Rosemary Radford Ruether

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Rosemary Radford Ruether
Born (1936-11-02) November 2, 1936 (age 82)
ResidenceCalifornia, US
Spouse(s)
Herman Ruether (m. 1957)
Academic background
Alma mater
Academic work
DisciplineTheology
School or tradition
Doctoral studentsGina Messina Dysert
Influenced

Rosemary Radford Ruether (born 1936) is an American feminist scholar and Catholic theologian.[1]

Ruether is an advocate of women's ordination, a movement among Catholic religious persons who affirm women's capacity to serve as priests, despite official sanction. Since 1985 Ruether has served as a board member for the pro-choice group Catholics for Choice.[2]

Biography[edit]

Ruether was born on November 2, 1936, in Saint Paul, Minnesota,[1] to a Roman Catholic mother and Episcopal father. She has reportedly described her upbringing as free-thinking and humanistic as opposed to oppressive.[3] Ruether's father died when she was 12 and afterwards Ruether and her mother moved to California. Ruether attended several Catholic schools staffed by the Sisters of Providence from St. Mary-of-the-Woods, Indiana, who, in conjunction with her mother's friend group, offered Ruether a strong feminist and activist foundation that informed her later work.[4] She pursued a college education at Scripps College from 1954 to 1958. She entered with an intention to study art, but one professor, Robert Palmer, influenced her decision to switch to classics. Palmer's passion for classical Greek and Roman culture introduced Ruether to the philosophies and histories of the era. She received an MA in classics and Roman history, and later a doctorate in classics and patristics at Claremont School of Theology.[5]

Ruether participated in civil rights activism during the 1960s in Mississippi and Washington, DC. She worked for the Delta Ministry in Mississippi where she was exposed to the struggles of African American communities and the realities of racism. She became immersed in black liberation theology literature during her time of teaching at the Howard University, School of Religion. She dedicated her time to the peace movement in Washington, DC, and she often went to jail with other radical Catholics and Protestants because of marches and demonstrations.[5]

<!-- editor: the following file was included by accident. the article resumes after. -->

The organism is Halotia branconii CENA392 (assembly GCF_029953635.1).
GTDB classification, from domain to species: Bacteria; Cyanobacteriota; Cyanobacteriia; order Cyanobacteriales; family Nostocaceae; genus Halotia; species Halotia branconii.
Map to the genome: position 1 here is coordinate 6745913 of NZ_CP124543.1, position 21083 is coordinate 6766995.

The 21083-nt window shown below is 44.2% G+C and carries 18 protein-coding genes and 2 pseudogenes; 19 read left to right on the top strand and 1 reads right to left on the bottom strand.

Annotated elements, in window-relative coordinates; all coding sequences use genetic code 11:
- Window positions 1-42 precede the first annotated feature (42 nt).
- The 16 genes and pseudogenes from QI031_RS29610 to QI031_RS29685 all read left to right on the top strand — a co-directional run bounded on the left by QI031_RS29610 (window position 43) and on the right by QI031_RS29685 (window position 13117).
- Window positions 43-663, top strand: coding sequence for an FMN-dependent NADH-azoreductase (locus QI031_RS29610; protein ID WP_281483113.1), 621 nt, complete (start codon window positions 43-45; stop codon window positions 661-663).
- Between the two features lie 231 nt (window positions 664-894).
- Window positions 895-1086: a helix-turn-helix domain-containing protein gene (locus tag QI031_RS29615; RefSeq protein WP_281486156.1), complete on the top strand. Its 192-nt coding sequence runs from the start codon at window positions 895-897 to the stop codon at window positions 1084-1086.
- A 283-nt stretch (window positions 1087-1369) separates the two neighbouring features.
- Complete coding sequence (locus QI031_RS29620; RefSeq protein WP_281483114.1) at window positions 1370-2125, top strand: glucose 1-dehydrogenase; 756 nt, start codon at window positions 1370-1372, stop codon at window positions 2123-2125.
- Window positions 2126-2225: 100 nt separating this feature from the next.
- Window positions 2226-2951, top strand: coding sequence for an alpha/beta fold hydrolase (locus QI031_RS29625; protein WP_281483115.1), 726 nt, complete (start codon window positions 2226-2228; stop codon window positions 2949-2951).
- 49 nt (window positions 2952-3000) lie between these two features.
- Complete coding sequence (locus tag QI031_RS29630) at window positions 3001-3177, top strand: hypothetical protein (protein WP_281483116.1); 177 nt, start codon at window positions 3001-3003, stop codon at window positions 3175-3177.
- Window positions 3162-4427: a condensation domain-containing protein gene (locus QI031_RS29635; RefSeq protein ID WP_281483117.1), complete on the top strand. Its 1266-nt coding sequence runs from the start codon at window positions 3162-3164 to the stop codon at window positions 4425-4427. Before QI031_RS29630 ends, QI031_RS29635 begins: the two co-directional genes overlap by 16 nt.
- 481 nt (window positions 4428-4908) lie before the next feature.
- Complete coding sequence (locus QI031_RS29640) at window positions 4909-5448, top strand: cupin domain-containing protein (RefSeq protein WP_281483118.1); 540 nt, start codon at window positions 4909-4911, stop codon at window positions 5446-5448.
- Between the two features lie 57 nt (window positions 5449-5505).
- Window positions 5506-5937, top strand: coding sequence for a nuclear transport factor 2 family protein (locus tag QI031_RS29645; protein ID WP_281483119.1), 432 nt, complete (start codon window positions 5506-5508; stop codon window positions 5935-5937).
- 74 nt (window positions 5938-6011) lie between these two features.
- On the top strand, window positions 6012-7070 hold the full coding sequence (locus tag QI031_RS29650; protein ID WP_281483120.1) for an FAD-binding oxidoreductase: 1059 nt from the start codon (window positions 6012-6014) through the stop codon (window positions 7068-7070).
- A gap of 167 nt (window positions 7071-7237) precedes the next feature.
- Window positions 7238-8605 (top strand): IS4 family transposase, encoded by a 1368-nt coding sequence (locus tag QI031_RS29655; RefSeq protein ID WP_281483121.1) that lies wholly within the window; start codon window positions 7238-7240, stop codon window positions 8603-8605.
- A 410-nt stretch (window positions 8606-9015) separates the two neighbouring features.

Despite her radicalism, Ruether remained in the Catholic Church alongside other religious activists. Her first book, The Church Against Itself (1967), criticizes the doctrine of the church and the church's views of sexuality and reproduction.[5]

She is married to the political scientist Herman Ruether.[1] They studied their different interests alongside each other after their marriage during Ruether's last year of college.[5] They have three children and live in California.[6]

Career[edit]

Ruether holds a BA in philosophy from Scripps College (1958), an MA in ancient history (1960) and a PhD in classics and patristics (1965) from Claremont Graduate School in Claremont, California.

She is Visiting Professor of Religion and Feminist Theology at Claremont School of Theology and Claremont Graduate University. Her first appointment was as professor at Howard University in Washington, DC, from 1965 to 1975.[7] She was Carpenter Professor of Feminist Theology at the Pacific School of Religion and Graduate Theological Union, and retired from her long-term post as Georgia Harkness Professor of Applied Theology at the Garrett-Evangelical Theological Seminary.[8] Ruether is the author of 36 books and over 600 articles on feminism, eco-feminism, the Bible, and Christianity.[9]

In 1977, Ruether became an associate of the Women's Institute for Freedom of the Press (WIFP).[10] WIFP is an American nonprofit publishing organization. The organization works to increase communication between women and connect the public with forms of women-based media.

On January 22, 2000, Ruether received an honorary doctorate from the Faculty of Theology at Uppsala University, Sweden.[11]

Ruether's work has been influential in the field of feminist theology,[12][13][14] influencing scholars such as Beverly Wildung Harrison[15] and Pauli Murray.[16]

Selected writings[edit]

  • The Church Against Itself, New York, 1967, Herder and Herder.